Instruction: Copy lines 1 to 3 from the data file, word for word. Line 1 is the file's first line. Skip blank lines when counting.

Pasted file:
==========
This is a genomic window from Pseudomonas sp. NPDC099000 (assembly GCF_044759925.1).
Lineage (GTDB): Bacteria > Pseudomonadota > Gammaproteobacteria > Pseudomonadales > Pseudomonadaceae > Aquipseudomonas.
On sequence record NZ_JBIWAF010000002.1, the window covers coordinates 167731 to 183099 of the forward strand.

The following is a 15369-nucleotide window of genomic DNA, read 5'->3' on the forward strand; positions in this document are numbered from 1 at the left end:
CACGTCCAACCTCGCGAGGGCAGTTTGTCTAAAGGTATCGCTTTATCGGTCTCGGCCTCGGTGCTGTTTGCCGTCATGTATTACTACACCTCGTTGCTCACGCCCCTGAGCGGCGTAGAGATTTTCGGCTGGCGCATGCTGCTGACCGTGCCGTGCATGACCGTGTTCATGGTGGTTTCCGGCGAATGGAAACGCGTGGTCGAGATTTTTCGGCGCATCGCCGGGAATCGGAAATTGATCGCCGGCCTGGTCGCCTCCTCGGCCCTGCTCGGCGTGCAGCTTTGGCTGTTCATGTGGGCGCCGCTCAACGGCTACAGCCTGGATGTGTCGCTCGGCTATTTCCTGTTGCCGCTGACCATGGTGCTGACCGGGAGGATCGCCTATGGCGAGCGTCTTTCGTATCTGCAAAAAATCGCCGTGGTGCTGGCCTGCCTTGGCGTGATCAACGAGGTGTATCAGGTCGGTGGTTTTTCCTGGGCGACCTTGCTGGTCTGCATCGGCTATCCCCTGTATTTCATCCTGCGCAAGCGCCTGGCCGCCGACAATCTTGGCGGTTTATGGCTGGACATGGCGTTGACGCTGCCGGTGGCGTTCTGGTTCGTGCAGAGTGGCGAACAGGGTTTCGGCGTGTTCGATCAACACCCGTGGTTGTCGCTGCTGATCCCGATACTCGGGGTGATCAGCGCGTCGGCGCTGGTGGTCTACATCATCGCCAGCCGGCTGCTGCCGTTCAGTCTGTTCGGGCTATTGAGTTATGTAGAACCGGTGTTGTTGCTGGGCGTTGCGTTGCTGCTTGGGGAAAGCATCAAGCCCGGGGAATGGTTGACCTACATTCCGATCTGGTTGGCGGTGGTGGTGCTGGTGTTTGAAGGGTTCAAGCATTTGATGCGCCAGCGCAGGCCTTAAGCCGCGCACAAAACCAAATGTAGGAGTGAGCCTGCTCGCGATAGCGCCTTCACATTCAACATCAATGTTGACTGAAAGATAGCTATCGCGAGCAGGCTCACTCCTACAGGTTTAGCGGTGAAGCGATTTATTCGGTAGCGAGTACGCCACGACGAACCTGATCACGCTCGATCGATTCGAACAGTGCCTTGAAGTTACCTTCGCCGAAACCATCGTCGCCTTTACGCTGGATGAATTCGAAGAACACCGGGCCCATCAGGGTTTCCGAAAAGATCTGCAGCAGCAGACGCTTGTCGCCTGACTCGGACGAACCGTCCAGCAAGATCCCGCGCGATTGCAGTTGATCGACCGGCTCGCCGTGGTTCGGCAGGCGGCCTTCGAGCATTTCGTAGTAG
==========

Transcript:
This is a genomic window from Pseudomonas sp. NPDC099000 (assembly GCF_044759925.1).
Lineage (GTDB): Bacteria > Pseudomonadota > Gammaproteobacteria > Pseudomonadales > Pseudomonadaceae > Aquipseudomonas.
On sequence record NZ_JBIWAF010000002.1, the window covers coordinates 167731 to 183099 of the forward strand.